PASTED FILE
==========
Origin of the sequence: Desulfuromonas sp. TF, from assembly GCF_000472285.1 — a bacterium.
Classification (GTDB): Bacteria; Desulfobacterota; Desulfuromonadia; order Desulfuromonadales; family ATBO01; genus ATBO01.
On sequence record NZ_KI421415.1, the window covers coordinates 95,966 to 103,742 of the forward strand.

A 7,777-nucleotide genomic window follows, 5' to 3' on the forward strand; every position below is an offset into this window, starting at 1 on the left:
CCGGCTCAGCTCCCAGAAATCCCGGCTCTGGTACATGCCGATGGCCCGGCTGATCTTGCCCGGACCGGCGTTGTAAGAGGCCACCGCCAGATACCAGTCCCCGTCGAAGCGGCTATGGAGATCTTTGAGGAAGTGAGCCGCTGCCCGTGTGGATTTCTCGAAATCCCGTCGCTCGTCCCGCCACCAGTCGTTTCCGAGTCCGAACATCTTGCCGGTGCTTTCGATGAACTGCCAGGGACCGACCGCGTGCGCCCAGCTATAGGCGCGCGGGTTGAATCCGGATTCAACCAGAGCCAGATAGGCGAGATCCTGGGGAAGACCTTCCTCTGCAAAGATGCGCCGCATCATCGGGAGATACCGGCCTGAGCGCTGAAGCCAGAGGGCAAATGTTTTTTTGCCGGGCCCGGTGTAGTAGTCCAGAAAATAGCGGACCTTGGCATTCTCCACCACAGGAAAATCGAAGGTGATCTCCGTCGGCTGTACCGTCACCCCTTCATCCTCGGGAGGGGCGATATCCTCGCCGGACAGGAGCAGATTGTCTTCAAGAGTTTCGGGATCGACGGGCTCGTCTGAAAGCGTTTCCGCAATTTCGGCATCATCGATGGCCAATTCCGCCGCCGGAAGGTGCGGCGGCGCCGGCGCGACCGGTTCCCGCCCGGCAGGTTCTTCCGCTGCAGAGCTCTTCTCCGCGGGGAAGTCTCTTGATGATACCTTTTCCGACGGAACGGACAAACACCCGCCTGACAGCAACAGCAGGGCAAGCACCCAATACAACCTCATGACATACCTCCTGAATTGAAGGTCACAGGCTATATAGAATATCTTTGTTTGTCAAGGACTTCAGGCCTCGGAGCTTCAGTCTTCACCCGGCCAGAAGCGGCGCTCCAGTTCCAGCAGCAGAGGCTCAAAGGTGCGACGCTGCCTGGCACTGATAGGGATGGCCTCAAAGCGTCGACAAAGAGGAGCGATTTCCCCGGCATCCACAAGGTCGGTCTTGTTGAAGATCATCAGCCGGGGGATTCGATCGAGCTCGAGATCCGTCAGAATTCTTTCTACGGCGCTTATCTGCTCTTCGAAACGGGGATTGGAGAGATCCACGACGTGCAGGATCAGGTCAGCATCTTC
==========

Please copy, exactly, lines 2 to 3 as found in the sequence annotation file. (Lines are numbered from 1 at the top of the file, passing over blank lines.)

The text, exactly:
Classification (GTDB): Bacteria; Desulfobacterota; Desulfuromonadia; order Desulfuromonadales; family ATBO01; genus ATBO01.
On sequence record NZ_KI421415.1, the window covers coordinates 95,966 to 103,742 of the forward strand.